Finding a teacher is hard, but if you look, they are out there. Most western Buddhists have teachers that don't know them... such as Pema Chodron or the Dahali Lama, people whose books/DVDs/websites they can study under though they may never meet the person. That is not ideal but it can work. Also there are e-monks.

There is a big difference between Christianity and Buddhism. If you sit at your house, you're bound to have a Christian (or mormon or JW) show up at your door and offer to be your teacher. You won't find a monk knocking on your door... you will have to go to them, and that may be quite a distance. And then of course there are monks who really teach and monks who are useless as far as instruction goes.

It depends on your commitment and your level of seriousness. Zen Mountain Monastery in New York is a wonderful Zen place to go stay, I've heard, if you're looking for the Zen teacher experience.

All well said and explained. Thank you.

Theraveda Buddhism, as you've described, is pretty much the style that I had thought and thus my disharmony. I dramatically respect the fundamental approach but it seems very ridged to me and almost overly intellectual, which I do enjoy, but a bit less focused upon the experimental aspects I favor with Zen. I've read a history of the break down of how the various versions developed and you are very correct that it would be a lifetime effort to sort it all out and very likely a fruitless effort.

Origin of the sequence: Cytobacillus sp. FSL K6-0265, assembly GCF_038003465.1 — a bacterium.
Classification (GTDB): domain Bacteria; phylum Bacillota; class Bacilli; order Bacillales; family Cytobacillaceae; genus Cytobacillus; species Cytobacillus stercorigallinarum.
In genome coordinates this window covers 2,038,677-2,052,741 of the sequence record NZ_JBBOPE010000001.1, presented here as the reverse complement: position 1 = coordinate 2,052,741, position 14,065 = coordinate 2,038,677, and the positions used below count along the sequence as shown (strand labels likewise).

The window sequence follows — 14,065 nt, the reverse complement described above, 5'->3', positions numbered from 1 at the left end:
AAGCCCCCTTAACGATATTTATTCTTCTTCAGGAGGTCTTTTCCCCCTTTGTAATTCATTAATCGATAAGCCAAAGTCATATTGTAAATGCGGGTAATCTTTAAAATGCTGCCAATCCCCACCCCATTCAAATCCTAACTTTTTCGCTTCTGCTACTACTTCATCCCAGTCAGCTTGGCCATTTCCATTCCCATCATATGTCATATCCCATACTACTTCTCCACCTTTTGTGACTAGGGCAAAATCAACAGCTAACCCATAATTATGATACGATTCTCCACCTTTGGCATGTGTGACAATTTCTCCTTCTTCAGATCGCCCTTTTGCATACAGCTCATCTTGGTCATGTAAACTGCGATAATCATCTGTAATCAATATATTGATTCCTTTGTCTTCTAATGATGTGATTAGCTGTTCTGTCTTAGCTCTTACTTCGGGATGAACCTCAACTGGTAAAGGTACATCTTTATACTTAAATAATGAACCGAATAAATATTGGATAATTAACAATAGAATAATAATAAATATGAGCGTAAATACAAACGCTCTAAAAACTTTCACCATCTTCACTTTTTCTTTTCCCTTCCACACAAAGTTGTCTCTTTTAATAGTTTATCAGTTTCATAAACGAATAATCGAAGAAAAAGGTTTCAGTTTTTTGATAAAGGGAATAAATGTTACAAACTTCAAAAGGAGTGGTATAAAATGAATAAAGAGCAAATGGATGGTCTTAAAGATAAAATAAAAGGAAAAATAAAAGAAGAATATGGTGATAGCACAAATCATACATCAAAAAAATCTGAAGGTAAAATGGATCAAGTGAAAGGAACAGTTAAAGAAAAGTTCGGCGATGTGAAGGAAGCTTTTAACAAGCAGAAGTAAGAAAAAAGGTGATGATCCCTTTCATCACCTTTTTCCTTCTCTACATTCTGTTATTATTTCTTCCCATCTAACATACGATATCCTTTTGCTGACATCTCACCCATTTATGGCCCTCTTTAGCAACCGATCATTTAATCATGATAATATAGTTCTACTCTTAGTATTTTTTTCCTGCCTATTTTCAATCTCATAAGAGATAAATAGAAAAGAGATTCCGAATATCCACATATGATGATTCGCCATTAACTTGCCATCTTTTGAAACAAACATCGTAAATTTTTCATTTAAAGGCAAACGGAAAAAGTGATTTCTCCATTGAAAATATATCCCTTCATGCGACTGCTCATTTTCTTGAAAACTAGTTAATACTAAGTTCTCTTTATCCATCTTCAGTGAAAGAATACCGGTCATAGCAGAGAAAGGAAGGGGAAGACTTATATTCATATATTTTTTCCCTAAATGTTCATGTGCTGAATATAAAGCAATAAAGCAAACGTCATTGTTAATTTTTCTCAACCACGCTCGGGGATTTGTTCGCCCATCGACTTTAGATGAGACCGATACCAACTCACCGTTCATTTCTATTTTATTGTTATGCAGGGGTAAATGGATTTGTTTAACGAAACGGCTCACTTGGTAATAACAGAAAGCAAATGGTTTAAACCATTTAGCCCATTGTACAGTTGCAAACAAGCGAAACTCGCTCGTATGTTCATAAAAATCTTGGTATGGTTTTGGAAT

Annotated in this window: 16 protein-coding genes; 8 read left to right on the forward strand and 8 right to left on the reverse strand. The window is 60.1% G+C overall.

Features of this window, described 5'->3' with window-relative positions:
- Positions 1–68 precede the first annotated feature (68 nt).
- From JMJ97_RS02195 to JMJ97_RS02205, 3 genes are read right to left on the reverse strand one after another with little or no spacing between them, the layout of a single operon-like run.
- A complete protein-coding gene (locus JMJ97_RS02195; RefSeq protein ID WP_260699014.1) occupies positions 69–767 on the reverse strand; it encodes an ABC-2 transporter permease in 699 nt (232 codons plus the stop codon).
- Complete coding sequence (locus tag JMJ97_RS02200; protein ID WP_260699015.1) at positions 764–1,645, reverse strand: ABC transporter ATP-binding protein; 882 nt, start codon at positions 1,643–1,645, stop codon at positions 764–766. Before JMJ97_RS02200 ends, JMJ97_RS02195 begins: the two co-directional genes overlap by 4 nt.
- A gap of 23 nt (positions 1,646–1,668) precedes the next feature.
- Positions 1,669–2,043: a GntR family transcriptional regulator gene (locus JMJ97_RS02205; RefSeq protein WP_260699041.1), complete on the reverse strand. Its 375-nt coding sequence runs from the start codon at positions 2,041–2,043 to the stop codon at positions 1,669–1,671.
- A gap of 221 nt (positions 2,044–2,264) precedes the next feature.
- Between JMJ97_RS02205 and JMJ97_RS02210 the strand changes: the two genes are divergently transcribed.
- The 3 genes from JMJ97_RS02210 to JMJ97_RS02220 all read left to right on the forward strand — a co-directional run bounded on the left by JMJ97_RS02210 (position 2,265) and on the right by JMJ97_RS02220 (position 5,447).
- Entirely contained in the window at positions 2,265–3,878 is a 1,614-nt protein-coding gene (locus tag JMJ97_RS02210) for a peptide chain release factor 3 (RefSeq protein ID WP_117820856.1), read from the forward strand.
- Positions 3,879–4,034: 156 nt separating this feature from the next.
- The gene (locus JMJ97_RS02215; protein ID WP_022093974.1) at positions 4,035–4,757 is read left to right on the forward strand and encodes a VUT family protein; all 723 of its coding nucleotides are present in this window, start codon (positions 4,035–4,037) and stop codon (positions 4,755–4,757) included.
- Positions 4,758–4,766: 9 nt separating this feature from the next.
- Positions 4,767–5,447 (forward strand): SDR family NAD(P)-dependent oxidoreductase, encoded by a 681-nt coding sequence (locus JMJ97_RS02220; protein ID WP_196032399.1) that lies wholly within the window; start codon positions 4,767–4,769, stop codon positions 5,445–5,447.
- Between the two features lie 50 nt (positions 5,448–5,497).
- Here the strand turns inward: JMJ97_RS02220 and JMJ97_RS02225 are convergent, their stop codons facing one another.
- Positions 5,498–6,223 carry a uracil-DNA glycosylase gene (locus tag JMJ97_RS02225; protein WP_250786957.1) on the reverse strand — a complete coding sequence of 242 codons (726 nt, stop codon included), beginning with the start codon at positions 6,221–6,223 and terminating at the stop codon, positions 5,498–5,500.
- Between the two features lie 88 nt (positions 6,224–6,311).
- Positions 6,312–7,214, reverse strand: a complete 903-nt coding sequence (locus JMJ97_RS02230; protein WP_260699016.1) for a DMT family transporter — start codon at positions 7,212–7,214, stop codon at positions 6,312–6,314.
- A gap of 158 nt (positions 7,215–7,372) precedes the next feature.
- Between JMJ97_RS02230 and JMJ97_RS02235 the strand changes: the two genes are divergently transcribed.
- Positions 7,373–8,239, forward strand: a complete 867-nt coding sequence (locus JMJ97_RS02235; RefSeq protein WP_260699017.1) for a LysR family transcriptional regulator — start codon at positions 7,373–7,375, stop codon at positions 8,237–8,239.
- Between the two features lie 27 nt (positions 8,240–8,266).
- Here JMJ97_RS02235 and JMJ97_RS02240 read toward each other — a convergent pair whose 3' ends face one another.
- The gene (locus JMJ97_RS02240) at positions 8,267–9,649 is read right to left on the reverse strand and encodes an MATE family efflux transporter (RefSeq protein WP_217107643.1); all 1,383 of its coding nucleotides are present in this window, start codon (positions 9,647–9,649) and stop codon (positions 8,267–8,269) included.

I've had some very insightful, and significant to my journey, teachers in my past that have directly and indirectly empowered my spiritual journey but no doubt the relationship between a teacher and student is a very special one that as you've noted is very lacking in the western world. I've read many books, have more to read and sought out many teachers but it seems that whomever I would seek has yet to be found. No doubt I would welcome the right teacher but any teacher will not do.

As Buddhism has evolved to adapt the flavor and style of the culture it has moved into no doubt the same process is happening in the western culture. I doubt that if Buddhism will ever be widely embraced that it would look very different here and likely not include the bald head, orange robes and the rest. While that influence is here is will no doubt grow into something else but hopefully will maintain its core which is struggling. As an example of what I mean the Yoga and Zen that is commonly viewed in the western world has little to do with their actual original nature but may remain a door way that would otherwise put many western minded people off.







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Re: Personal attacks by christians, when you don't believe?

Post by ZenYen on Wed Mar 09, 2011 12:52 am